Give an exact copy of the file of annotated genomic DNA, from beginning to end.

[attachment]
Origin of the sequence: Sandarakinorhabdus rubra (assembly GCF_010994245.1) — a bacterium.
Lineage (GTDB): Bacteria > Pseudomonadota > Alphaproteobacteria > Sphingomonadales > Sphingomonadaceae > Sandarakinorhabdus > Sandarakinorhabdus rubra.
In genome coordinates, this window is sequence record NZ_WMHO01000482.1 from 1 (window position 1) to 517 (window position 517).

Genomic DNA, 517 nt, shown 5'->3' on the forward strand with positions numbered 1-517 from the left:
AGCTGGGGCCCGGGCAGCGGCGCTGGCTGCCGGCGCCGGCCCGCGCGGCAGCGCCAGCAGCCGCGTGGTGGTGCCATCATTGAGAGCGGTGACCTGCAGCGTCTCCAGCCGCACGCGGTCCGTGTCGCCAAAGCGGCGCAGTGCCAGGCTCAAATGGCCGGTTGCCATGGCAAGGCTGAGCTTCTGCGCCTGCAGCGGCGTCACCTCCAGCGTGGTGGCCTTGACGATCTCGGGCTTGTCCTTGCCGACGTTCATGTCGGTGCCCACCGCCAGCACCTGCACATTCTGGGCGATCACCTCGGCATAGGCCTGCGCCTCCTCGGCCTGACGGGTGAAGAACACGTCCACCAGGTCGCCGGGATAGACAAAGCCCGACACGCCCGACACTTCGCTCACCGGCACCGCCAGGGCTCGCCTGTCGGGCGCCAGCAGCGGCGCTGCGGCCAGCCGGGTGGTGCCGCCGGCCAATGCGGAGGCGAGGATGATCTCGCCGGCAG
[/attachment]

Origin of the sequence: Sandarakinorhabdus rubra (assembly GCF_010994245.1) — a bacterium.
Lineage (GTDB): Bacteria > Pseudomonadota > Alphaproteobacteria > Sphingomonadales > Sphingomonadaceae > Sandarakinorhabdus > Sandarakinorhabdus rubra.
In genome coordinates, this window is sequence record NZ_WMHO01000482.1 from 1 (window position 1) to 517 (window position 517).

Genomic DNA, 517 nt, shown 5'->3' on the forward strand with positions numbered 1-517 from the left:
AGCTGGGGCCCGGGCAGCGGCGCTGGCTGCCGGCGCCGGCCCGCGCGGCAGCGCCAGCAGCCGCGTGGTGGTGCCATCATTGAGAGCGGTGACCTGCAGCGTCTCCAGCCGCACGCGGTCCGTGTCGCCAAAGCGGCGCAGTGCCAGGCTCAAATGGCCGGTTGCCATGGCAAGGCTGAGCTTCTGCGCCTGCAGCGGCGTCACCTCCAGCGTGGTGGCCTTGACGATCTCGGGCTTGTCCTTGCCGACGTTCATGTCGGTGCCCACCGCCAGCACCTGCACATTCTGGGCGATCACCTCGGCATAGGCCTGCGCCTCCTCGGCCTGACGGGTGAAGAACACGTCCACCAGGTCGCCGGGATAGACAAAGCCCGACACGCCCGACACTTCGCTCACCGGCACCGCCAGGGCTCGCCTGTCGGGCGCCAGCAGCGGCGCTGCGGCCAGCCGGGTGGTGCCGCCGGCCAATGCGGAGGCGAGGATGATCTCGCCGGCAG